Roman law and ways of protecting property in general

Roman law and ways of protecting property in general

In Roman law, only two rights are recognized, describing naked possession independent of all property; they are called Usucaption and Interdicts. Education was initially provided for in the Law of the Twelve Tables, which the Romans adopted in the year before Christ.

Uzucapio is formed by combining the words ‘usus’ (use) and ‘capio-ere (to take) and means profit through use-possession. At this early stage, the Romans made no distinction between winning prescriptions and extinguishing prescriptions.

Both the movable items’ owner and the immovable items’ ownership were acquired with the winning prescription. Thus, in the old Roman law, all the Rome citizens could acquire the property with a winning prescription if they were sui juris. Without interruption (sine in the corruption), they owned the movable object for one year, while the immovable one for two years. Thus, mere possession was independent of other rights, which is the establishment of the property itself.

To acquire ownership of the thing with Usucaption in ancient Roman law depending on the development of the private property, which was in its infancy, no strict conditions were required. Thus, the acquisition of ownership of things only the fact of possession of the item and its economic use was sufficient.

The term of possession of the item for the effect of the winning statute of limitations was not met if its continuation was interrupted before the deadline expired. The actions envisaged for the interruption of the continuation of the winning prescription were only symbolic: a branch of a tree was broken, they came to the ground, visited his house. Characteristic in Roman law is that the winning statute of limitations was not interrupted by the filing of new lawsuit retribution but by the trial’s conclusion in case of its acceptance. In case of termination of the winning statute of limitations, the new term started from the moment of termination.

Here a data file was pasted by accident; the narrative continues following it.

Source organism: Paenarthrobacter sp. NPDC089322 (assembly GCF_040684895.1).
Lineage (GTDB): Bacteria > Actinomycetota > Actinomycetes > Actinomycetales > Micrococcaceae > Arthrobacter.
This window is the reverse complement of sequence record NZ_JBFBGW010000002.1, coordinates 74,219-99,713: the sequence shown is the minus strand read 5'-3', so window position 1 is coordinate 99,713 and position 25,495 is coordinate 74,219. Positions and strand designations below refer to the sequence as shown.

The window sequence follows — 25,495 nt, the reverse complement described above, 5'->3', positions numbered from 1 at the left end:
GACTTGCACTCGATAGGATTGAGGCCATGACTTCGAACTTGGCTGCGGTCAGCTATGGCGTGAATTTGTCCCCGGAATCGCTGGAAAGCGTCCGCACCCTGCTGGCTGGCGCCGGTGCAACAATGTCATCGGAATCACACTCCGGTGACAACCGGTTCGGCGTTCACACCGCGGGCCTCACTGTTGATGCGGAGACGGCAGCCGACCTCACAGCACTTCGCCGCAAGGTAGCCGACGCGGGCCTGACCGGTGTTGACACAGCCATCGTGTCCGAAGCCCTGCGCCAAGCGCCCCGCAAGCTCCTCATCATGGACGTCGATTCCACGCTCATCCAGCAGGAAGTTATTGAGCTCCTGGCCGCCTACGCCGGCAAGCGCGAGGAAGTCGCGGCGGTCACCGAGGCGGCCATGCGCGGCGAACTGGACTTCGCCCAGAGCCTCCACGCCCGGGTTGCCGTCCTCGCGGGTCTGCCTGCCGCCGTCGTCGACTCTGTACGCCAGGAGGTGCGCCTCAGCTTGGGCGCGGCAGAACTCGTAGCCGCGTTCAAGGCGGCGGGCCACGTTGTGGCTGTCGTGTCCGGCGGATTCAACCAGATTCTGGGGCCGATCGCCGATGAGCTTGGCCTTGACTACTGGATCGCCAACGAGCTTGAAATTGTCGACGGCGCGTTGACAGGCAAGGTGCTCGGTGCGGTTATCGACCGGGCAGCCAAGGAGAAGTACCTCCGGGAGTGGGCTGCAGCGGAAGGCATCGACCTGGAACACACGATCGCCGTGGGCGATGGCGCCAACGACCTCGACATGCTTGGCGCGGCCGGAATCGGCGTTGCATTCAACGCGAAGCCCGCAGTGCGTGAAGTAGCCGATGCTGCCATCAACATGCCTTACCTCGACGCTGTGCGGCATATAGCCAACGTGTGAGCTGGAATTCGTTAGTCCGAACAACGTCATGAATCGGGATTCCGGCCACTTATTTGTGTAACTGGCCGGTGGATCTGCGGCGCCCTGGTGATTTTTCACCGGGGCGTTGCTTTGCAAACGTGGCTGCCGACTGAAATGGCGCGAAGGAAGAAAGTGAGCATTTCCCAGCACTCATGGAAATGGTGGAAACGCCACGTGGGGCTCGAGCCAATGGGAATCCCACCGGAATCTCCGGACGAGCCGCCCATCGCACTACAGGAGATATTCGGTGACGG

The time elapsed for the winning prescription was calculated to the universal successors since law IIX tables. Roman law has recognized two cases in which property is acquired simultaneously with the possession, which is the possession of an item with no owner and the delivery by the owner’s hand. In both cases, control is the natural ground of ownership, which jurists call modus acquired, but living as an exceptional continuous condition is the ground of gaining this right because possession and ownership together begin at the exact moment.

Consequently, no unique legal character of control can be accepted, as long as the possessor has no right to be exercised. Thus occupation and surrender whenever they relate to the form of action can be used as authority for possession, albeit when they do not mention control. This rule has already been indirectly mentioned in the list of references.

The object of possession in Roman law was physical objects or natural rights. Non-items Possession of the item was divided into owner possession and non-owner possession. The owner possessed the thing based on his right of ownership. In contrast, all other possessors kept the thing based on any legal work related to the owner or based on any legal work that was in order as far as face and face and had to make them the owner or based on some illegal act, which in no case could justify the possession of the bodily thing were not the object of control.